There is one secretary of state race that we don't handicap, and it may be the most interesting one in 2018, partially because the Democratic incumbent is on the defensive. New Hampshire doesn't directly elect its secretary of state -- that's a job for the state legislature. Democrat Bill Gardner has kept hold of his office, regardless of legislative party control, since 1976 due in no small measure to his uncompromising defense of the state's first-in-the-nation presidential primary status. But this year, he faces a tougher road to reappointment.

Gardner took flak -- particularly from Democrats -- for joining the Trump administration's short-lived voter fraud commission. Recognizing a potential opening, Democrat Colin Van Ostern, who lost a gubernatorial bid in 2016, decided to throw his hat in the ring. Gardner still has a deep well of support, but his continued service as secretary of state is not assured.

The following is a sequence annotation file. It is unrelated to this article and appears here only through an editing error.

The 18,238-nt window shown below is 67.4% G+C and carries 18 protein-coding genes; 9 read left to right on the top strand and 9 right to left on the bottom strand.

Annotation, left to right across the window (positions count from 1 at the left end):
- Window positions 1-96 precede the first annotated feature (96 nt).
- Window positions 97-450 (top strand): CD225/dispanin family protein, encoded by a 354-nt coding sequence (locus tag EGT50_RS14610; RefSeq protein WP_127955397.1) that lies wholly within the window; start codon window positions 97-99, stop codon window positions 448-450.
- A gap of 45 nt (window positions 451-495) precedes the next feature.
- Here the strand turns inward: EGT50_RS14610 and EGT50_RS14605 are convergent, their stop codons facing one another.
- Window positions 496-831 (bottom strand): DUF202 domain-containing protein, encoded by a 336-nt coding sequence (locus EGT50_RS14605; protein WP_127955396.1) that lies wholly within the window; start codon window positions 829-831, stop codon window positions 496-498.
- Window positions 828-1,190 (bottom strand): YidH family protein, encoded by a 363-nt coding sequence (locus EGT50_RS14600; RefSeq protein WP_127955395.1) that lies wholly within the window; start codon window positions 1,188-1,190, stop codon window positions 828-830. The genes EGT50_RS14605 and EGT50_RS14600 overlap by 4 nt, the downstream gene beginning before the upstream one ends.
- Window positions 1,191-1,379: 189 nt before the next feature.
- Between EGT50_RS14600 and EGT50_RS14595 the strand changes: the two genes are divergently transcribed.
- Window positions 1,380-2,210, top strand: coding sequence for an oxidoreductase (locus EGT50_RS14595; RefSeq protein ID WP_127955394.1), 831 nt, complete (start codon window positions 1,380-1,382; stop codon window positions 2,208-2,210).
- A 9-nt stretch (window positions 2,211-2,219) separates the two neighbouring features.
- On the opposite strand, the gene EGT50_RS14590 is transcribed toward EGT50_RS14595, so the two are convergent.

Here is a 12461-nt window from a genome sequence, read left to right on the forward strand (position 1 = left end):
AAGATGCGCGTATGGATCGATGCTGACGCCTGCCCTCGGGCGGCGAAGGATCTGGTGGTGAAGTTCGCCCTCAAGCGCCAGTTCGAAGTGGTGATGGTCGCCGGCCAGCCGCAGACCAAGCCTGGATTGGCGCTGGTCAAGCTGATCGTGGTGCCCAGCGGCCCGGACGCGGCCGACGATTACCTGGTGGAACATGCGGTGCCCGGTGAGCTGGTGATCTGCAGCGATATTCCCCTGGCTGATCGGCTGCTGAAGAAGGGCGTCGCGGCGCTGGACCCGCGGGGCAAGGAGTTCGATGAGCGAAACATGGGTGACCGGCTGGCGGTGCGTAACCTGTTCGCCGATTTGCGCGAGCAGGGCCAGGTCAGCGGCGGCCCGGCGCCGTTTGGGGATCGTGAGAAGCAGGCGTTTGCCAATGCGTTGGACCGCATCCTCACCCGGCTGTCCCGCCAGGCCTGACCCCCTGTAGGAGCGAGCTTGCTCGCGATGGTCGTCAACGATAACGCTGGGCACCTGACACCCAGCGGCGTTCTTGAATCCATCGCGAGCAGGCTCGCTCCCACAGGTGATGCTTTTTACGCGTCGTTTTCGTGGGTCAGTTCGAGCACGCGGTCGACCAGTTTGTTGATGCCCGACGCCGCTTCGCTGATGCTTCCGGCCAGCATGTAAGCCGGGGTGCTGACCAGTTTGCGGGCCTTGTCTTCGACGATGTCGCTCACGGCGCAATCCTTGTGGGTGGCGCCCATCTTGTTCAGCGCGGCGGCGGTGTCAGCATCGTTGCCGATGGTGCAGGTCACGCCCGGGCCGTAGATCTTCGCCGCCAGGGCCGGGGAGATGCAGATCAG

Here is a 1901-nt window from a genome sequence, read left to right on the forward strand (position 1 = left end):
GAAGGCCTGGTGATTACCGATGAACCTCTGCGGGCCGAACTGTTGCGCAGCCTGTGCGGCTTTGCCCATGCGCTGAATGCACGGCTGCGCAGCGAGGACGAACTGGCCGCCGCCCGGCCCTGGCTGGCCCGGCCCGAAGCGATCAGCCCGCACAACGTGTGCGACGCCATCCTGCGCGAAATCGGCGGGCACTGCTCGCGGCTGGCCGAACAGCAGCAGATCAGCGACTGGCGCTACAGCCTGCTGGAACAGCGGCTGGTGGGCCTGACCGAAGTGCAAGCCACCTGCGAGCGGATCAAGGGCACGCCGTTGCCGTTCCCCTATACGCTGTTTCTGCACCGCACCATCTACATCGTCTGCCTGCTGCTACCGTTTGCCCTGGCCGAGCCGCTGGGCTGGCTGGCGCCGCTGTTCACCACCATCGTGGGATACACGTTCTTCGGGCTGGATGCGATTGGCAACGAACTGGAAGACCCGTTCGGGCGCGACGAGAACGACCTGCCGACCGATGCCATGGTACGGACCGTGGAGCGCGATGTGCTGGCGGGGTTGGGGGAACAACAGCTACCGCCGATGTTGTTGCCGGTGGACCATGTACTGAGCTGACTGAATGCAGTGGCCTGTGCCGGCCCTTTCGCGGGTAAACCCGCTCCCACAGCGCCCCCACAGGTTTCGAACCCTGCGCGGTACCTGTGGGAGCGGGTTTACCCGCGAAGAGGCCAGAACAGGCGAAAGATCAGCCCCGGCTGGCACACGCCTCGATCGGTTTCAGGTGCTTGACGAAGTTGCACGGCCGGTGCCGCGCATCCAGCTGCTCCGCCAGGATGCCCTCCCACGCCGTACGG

Louisiana will also hold a special election in November to fill the vacancy caused by the resignation of GOP Secretary of State Tom Schedler amid allegations of sexual misconduct. The filing deadline is on July 20. Given the premature nature of the race, we won't be handicapping it yet.

Before we get to the ratings, a few notes:

  • Vulnerability in our ratings does not mean an incumbent is at risk of losing a primary contest -- only a general election.
  • Our handicapping is based on consultations with dozens of experts in the states, as well as national party strategists.